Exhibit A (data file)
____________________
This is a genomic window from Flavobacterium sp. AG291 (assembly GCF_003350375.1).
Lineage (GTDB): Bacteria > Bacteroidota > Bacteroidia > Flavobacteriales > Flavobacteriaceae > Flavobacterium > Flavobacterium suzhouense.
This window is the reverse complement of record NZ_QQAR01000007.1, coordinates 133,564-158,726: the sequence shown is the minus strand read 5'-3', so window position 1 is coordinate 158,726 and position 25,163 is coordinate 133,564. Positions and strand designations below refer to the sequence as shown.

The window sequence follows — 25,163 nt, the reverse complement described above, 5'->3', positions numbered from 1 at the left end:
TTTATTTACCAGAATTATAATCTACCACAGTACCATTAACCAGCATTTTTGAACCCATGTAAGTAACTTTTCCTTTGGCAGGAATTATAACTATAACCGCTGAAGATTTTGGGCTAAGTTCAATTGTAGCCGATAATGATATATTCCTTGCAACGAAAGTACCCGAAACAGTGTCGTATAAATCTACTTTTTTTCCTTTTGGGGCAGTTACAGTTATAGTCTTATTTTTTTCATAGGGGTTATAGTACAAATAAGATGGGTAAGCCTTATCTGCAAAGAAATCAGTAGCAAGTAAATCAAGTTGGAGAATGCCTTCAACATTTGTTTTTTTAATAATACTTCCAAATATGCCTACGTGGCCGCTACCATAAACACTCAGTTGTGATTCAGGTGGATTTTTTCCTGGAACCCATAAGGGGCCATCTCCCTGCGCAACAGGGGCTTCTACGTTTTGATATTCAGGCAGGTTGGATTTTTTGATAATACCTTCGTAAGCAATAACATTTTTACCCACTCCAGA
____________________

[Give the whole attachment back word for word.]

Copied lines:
This is a genomic window from Flavobacterium sp. AG291 (assembly GCF_003350375.1).
Lineage (GTDB): Bacteria > Bacteroidota > Bacteroidia > Flavobacteriales > Flavobacteriaceae > Flavobacterium > Flavobacterium suzhouense.
This window is the reverse complement of record NZ_QQAR01000007.1, coordinates 133,564-158,726: the sequence shown is the minus strand read 5'-3', so window position 1 is coordinate 158,726 and position 25,163 is coordinate 133,564. Positions and strand designations below refer to the sequence as shown.

The window sequence follows — 25,163 nt, the reverse complement described above, 5'->3', positions numbered from 1 at the left end:
TTTATTTACCAGAATTATAATCTACCACAGTACCATTAACCAGCATTTTTGAACCCATGTAAGTAACTTTTCCTTTGGCAGGAATTATAACTATAACCGCTGAAGATTTTGGGCTAAGTTCAATTGTAGCCGATAATGATATATTCCTTGCAACGAAAGTACCCGAAACAGTGTCGTATAAATCTACTTTTTTTCCTTTTGGGGCAGTTACAGTTATAGTCTTATTTTTTTCATAGGGGTTATAGTACAAATAAGATGGGTAAGCCTTATCTGCAAAGAAATCAGTAGCAAGTAAATCAAGTTGGAGAATGCCTTCAACATTTGTTTTTTTAATAATACTTCCAAATATGCCTACGTGGCCGCTACCATAAACACTCAGTTGTGATTCAGGTGGATTTTTTCCTGGAACCCATAAGGGGCCATCTCCCTGCGCAACAGGGGCTTCTACGTTTTGATATTCAGGCAGGTTGGATTTTTTGATAATACCTTCGTAAGCAATAACATTTTTACCCACTCCAGA